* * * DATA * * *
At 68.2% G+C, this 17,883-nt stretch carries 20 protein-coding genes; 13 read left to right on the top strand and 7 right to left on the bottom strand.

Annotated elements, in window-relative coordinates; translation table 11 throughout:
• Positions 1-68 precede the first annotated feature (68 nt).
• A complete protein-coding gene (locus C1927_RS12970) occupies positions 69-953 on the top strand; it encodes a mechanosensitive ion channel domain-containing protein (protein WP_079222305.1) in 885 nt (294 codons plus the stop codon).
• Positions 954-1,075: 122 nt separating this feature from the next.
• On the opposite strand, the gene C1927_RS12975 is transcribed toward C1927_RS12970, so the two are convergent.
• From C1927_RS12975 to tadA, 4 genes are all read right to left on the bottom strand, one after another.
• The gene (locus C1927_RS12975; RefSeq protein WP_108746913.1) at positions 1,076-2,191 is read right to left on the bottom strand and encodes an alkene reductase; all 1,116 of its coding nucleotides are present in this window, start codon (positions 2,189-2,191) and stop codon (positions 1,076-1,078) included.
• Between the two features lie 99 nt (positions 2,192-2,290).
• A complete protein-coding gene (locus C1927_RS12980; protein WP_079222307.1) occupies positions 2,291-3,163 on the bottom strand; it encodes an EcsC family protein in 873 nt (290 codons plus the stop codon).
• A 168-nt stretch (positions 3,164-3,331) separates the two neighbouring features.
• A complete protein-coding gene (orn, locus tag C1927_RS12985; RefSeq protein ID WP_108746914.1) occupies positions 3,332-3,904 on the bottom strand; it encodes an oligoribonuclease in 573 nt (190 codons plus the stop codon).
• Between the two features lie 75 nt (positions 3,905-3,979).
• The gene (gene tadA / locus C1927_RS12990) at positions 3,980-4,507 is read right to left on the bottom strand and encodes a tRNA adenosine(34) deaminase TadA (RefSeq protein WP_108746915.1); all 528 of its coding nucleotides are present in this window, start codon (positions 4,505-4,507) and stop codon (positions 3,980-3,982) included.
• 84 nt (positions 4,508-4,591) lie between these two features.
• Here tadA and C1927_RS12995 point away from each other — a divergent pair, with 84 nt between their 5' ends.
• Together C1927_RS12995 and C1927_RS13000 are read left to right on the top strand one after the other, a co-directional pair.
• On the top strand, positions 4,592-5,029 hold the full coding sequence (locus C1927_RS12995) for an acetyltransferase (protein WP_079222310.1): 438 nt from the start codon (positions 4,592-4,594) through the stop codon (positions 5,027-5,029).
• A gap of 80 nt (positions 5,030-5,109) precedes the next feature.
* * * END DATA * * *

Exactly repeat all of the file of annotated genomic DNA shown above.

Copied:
At 68.2% G+C, this 17,883-nt stretch carries 20 protein-coding genes; 13 read left to right on the top strand and 7 right to left on the bottom strand.

Annotated elements, in window-relative coordinates; translation table 11 throughout:
• Positions 1-68 precede the first annotated feature (68 nt).
• A complete protein-coding gene (locus C1927_RS12970) occupies positions 69-953 on the top strand; it encodes a mechanosensitive ion channel domain-containing protein (protein WP_079222305.1) in 885 nt (294 codons plus the stop codon).
• Positions 954-1,075: 122 nt separating this feature from the next.
• On the opposite strand, the gene C1927_RS12975 is transcribed toward C1927_RS12970, so the two are convergent.
• From C1927_RS12975 to tadA, 4 genes are all read right to left on the bottom strand, one after another.
• The gene (locus C1927_RS12975; RefSeq protein WP_108746913.1) at positions 1,076-2,191 is read right to left on the bottom strand and encodes an alkene reductase; all 1,116 of its coding nucleotides are present in this window, start codon (positions 2,189-2,191) and stop codon (positions 1,076-1,078) included.
• Between the two features lie 99 nt (positions 2,192-2,290).
• A complete protein-coding gene (locus C1927_RS12980; protein WP_079222307.1) occupies positions 2,291-3,163 on the bottom strand; it encodes an EcsC family protein in 873 nt (290 codons plus the stop codon).
• A 168-nt stretch (positions 3,164-3,331) separates the two neighbouring features.
• A complete protein-coding gene (orn, locus tag C1927_RS12985; RefSeq protein ID WP_108746914.1) occupies positions 3,332-3,904 on the bottom strand; it encodes an oligoribonuclease in 573 nt (190 codons plus the stop codon).
• Between the two features lie 75 nt (positions 3,905-3,979).
• The gene (gene tadA / locus C1927_RS12990) at positions 3,980-4,507 is read right to left on the bottom strand and encodes a tRNA adenosine(34) deaminase TadA (RefSeq protein WP_108746915.1); all 528 of its coding nucleotides are present in this window, start codon (positions 4,505-4,507) and stop codon (positions 3,980-3,982) included.
• 84 nt (positions 4,508-4,591) lie between these two features.
• Here tadA and C1927_RS12995 point away from each other — a divergent pair, with 84 nt between their 5' ends.
• Together C1927_RS12995 and C1927_RS13000 are read left to right on the top strand one after the other, a co-directional pair.
• On the top strand, positions 4,592-5,029 hold the full coding sequence (locus C1927_RS12995) for an acetyltransferase (protein WP_079222310.1): 438 nt from the start codon (positions 4,592-4,594) through the stop codon (positions 5,027-5,029).
• A gap of 80 nt (positions 5,030-5,109) precedes the next feature.